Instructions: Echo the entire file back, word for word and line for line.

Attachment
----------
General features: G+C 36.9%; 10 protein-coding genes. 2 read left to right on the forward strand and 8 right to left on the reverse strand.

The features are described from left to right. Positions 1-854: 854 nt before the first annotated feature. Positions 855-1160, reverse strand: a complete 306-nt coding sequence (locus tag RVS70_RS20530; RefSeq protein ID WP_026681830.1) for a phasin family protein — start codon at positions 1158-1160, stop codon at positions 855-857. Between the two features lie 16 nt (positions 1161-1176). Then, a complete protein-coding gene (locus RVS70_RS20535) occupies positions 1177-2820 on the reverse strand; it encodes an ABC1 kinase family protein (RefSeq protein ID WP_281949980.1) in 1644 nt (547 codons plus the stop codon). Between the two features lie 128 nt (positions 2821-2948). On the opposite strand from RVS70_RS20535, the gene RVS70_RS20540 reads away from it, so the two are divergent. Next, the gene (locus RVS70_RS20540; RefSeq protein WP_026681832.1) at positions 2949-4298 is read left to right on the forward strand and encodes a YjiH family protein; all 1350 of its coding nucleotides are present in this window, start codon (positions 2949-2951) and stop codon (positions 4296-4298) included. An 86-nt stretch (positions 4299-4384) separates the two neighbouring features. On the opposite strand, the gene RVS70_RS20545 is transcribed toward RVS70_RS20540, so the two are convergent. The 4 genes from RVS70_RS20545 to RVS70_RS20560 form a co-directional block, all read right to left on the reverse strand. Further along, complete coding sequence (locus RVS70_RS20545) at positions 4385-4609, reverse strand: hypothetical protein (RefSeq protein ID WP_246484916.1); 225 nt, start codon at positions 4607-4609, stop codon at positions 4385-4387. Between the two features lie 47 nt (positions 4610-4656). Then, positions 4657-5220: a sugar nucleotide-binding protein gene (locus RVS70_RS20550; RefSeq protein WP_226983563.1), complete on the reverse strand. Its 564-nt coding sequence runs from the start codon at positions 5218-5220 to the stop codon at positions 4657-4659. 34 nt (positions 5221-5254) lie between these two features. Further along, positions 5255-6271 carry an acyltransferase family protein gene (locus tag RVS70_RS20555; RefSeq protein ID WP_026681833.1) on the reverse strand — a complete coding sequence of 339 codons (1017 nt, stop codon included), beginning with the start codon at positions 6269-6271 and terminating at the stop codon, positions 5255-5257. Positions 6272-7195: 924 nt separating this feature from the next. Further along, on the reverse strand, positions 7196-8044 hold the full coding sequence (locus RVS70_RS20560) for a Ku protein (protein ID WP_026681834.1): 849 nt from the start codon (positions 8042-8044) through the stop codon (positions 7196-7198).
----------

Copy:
General features: G+C 36.9%; 10 protein-coding genes. 2 read left to right on the forward strand and 8 right to left on the reverse strand.

The features are described from left to right. Positions 1-854: 854 nt before the first annotated feature. Positions 855-1160, reverse strand: a complete 306-nt coding sequence (locus tag RVS70_RS20530; RefSeq protein ID WP_026681830.1) for a phasin family protein — start codon at positions 1158-1160, stop codon at positions 855-857. Between the two features lie 16 nt (positions 1161-1176). Then, a complete protein-coding gene (locus RVS70_RS20535) occupies positions 1177-2820 on the reverse strand; it encodes an ABC1 kinase family protein (RefSeq protein ID WP_281949980.1) in 1644 nt (547 codons plus the stop codon). Between the two features lie 128 nt (positions 2821-2948). On the opposite strand from RVS70_RS20535, the gene RVS70_RS20540 reads away from it, so the two are divergent. Next, the gene (locus RVS70_RS20540; RefSeq protein WP_026681832.1) at positions 2949-4298 is read left to right on the forward strand and encodes a YjiH family protein; all 1350 of its coding nucleotides are present in this window, start codon (positions 2949-2951) and stop codon (positions 4296-4298) included. An 86-nt stretch (positions 4299-4384) separates the two neighbouring features. On the opposite strand, the gene RVS70_RS20545 is transcribed toward RVS70_RS20540, so the two are convergent. The 4 genes from RVS70_RS20545 to RVS70_RS20560 form a co-directional block, all read right to left on the reverse strand. Further along, complete coding sequence (locus RVS70_RS20545) at positions 4385-4609, reverse strand: hypothetical protein (RefSeq protein ID WP_246484916.1); 225 nt, start codon at positions 4607-4609, stop codon at positions 4385-4387. Between the two features lie 47 nt (positions 4610-4656). Then, positions 4657-5220: a sugar nucleotide-binding protein gene (locus RVS70_RS20550; RefSeq protein WP_226983563.1), complete on the reverse strand. Its 564-nt coding sequence runs from the start codon at positions 5218-5220 to the stop codon at positions 4657-4659. 34 nt (positions 5221-5254) lie between these two features. Further along, positions 5255-6271 carry an acyltransferase family protein gene (locus tag RVS70_RS20555; RefSeq protein ID WP_026681833.1) on the reverse strand — a complete coding sequence of 339 codons (1017 nt, stop codon included), beginning with the start codon at positions 6269-6271 and terminating at the stop codon, positions 5255-5257. Positions 6272-7195: 924 nt separating this feature from the next. Further along, on the reverse strand, positions 7196-8044 hold the full coding sequence (locus RVS70_RS20560) for a Ku protein (protein ID WP_026681834.1): 849 nt from the start codon (positions 8042-8044) through the stop codon (positions 7196-7198).